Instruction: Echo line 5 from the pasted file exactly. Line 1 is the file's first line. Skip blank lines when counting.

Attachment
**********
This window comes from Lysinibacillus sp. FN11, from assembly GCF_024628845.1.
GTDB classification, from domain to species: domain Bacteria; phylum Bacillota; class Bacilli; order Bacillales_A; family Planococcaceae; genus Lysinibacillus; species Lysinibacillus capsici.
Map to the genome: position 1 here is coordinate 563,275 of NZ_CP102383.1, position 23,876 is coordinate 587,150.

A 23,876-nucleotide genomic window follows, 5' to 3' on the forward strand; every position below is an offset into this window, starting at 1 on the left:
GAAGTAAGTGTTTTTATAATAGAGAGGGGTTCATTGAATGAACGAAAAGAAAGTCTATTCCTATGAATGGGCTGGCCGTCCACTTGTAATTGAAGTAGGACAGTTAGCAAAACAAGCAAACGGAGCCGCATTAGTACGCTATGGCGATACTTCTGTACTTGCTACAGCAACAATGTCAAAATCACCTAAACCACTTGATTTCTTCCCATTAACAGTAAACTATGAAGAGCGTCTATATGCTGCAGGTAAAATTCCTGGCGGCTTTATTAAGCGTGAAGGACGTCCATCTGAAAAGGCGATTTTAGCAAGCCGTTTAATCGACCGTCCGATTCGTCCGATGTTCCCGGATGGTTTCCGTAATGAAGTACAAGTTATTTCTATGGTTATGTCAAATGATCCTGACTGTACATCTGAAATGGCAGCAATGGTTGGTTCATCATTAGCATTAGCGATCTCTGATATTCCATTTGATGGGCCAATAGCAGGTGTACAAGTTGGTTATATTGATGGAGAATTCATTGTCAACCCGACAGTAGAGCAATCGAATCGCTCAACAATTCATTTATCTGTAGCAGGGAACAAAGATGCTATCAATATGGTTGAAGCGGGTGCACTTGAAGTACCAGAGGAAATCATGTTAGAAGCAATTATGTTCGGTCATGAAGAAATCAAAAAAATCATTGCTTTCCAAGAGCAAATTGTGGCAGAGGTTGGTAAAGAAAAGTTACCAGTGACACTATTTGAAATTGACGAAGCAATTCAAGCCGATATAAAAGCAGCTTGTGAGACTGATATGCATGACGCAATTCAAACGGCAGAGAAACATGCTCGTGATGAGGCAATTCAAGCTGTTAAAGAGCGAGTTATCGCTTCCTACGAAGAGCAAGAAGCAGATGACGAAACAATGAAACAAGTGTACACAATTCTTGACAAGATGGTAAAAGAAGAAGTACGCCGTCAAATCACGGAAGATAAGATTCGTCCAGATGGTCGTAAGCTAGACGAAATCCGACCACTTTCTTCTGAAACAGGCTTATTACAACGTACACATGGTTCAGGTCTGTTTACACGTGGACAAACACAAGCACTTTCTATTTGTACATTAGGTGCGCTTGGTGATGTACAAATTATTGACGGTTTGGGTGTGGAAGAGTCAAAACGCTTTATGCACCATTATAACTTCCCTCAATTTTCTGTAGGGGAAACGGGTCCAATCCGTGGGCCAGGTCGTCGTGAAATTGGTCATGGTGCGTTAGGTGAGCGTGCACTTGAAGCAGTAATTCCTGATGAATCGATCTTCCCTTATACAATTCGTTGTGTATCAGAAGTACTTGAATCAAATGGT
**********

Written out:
GAAGTAAGTGTTTTTATAATAGAGAGGGGTTCATTGAATGAACGAAAAGAAAGTCTATTCCTATGAATGGGCTGGCCGTCCACTTGTAATTGAAGTAGGACAGTTAGCAAAACAAGCAAACGGAGCCGCATTAGTACGCTATGGCGATACTTCTGTACTTGCTACAGCAACAATGTCAAAATCACCTAAACCACTTGATTTCTTCCCATTAACAGTAAACTATGAAGAGCGTCTATATGCTGCAGGTAAAATTCCTGGCGGCTTTATTAAGCGTGAAGGACGTCCATCTGAAAAGGCGATTTTAGCAAGCCGTTTAATCGACCGTCCGATTCGTCCGATGTTCCCGGATGGTTTCCGTAATGAAGTACAAGTTATTTCTATGGTTATGTCAAATGATCCTGACTGTACATCTGAAATGGCAGCAATGGTTGGTTCATCATTAGCATTAGCGATCTCTGATATTCCATTTGATGGGCCAATAGCAGGTGTACAAGTTGGTTATATTGATGGAGAATTCATTGTCAACCCGACAGTAGAGCAATCGAATCGCTCAACAATTCATTTATCTGTAGCAGGGAACAAAGATGCTATCAATATGGTTGAAGCGGGTGCACTTGAAGTACCAGAGGAAATCATGTTAGAAGCAATTATGTTCGGTCATGAAGAAATCAAAAAAATCATTGCTTTCCAAGAGCAAATTGTGGCAGAGGTTGGTAAAGAAAAGTTACCAGTGACACTATTTGAAATTGACGAAGCAATTCAAGCCGATATAAAAGCAGCTTGTGAGACTGATATGCATGACGCAATTCAAACGGCAGAGAAACATGCTCGTGATGAGGCAATTCAAGCTGTTAAAGAGCGAGTTATCGCTTCCTACGAAGAGCAAGAAGCAGATGACGAAACAATGAAACAAGTGTACACAATTCTTGACAAGATGGTAAAAGAAGAAGTACGCCGTCAAATCACGGAAGATAAGATTCGTCCAGATGGTCGTAAGCTAGACGAAATCCGACCACTTTCTTCTGAAACAGGCTTATTACAACGTACACATGGTTCAGGTCTGTTTACACGTGGACAAACACAAGCACTTTCTATTTGTACATTAGGTGCGCTTGGTGATGTACAAATTATTGACGGTTTGGGTGTGGAAGAGTCAAAACGCTTTATGCACCATTATAACTTCCCTCAATTTTCTGTAGGGGAAACGGGTCCAATCCGTGGGCCAGGTCGTCGTGAAATTGGTCATGGTGCGTTAGGTGAGCGTGCACTTGAAGCAGTAATTCCTGATGAATCGATCTTCCCTTATACAATTCGTTGTGTATCAGAAGTACTTGAATCAAATGGT